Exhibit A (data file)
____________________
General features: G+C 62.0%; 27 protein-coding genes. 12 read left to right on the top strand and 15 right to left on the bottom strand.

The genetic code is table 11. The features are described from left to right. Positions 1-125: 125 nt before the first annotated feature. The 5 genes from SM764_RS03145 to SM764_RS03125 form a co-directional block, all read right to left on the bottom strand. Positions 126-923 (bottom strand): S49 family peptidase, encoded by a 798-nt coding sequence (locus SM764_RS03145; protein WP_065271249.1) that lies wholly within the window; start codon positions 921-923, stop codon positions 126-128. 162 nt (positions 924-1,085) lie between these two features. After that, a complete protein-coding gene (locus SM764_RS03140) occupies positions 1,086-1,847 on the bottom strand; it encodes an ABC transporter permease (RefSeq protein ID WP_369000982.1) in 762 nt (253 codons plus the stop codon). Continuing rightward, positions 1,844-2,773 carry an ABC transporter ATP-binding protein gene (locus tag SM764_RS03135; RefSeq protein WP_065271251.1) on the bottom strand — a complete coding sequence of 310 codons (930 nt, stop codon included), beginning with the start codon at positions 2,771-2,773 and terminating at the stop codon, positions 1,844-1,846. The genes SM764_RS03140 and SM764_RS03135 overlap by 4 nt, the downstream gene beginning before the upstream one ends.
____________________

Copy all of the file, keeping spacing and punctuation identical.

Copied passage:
General features: G+C 62.0%; 27 protein-coding genes. 12 read left to right on the top strand and 15 right to left on the bottom strand.

The genetic code is table 11. The features are described from left to right. Positions 1-125: 125 nt before the first annotated feature. The 5 genes from SM764_RS03145 to SM764_RS03125 form a co-directional block, all read right to left on the bottom strand. Positions 126-923 (bottom strand): S49 family peptidase, encoded by a 798-nt coding sequence (locus SM764_RS03145; protein WP_065271249.1) that lies wholly within the window; start codon positions 921-923, stop codon positions 126-128. 162 nt (positions 924-1,085) lie between these two features. After that, a complete protein-coding gene (locus SM764_RS03140) occupies positions 1,086-1,847 on the bottom strand; it encodes an ABC transporter permease (RefSeq protein ID WP_369000982.1) in 762 nt (253 codons plus the stop codon). Continuing rightward, positions 1,844-2,773 carry an ABC transporter ATP-binding protein gene (locus tag SM764_RS03135; RefSeq protein WP_065271251.1) on the bottom strand — a complete coding sequence of 310 codons (930 nt, stop codon included), beginning with the start codon at positions 2,771-2,773 and terminating at the stop codon, positions 1,844-1,846. The genes SM764_RS03140 and SM764_RS03135 overlap by 4 nt, the downstream gene beginning before the upstream one ends.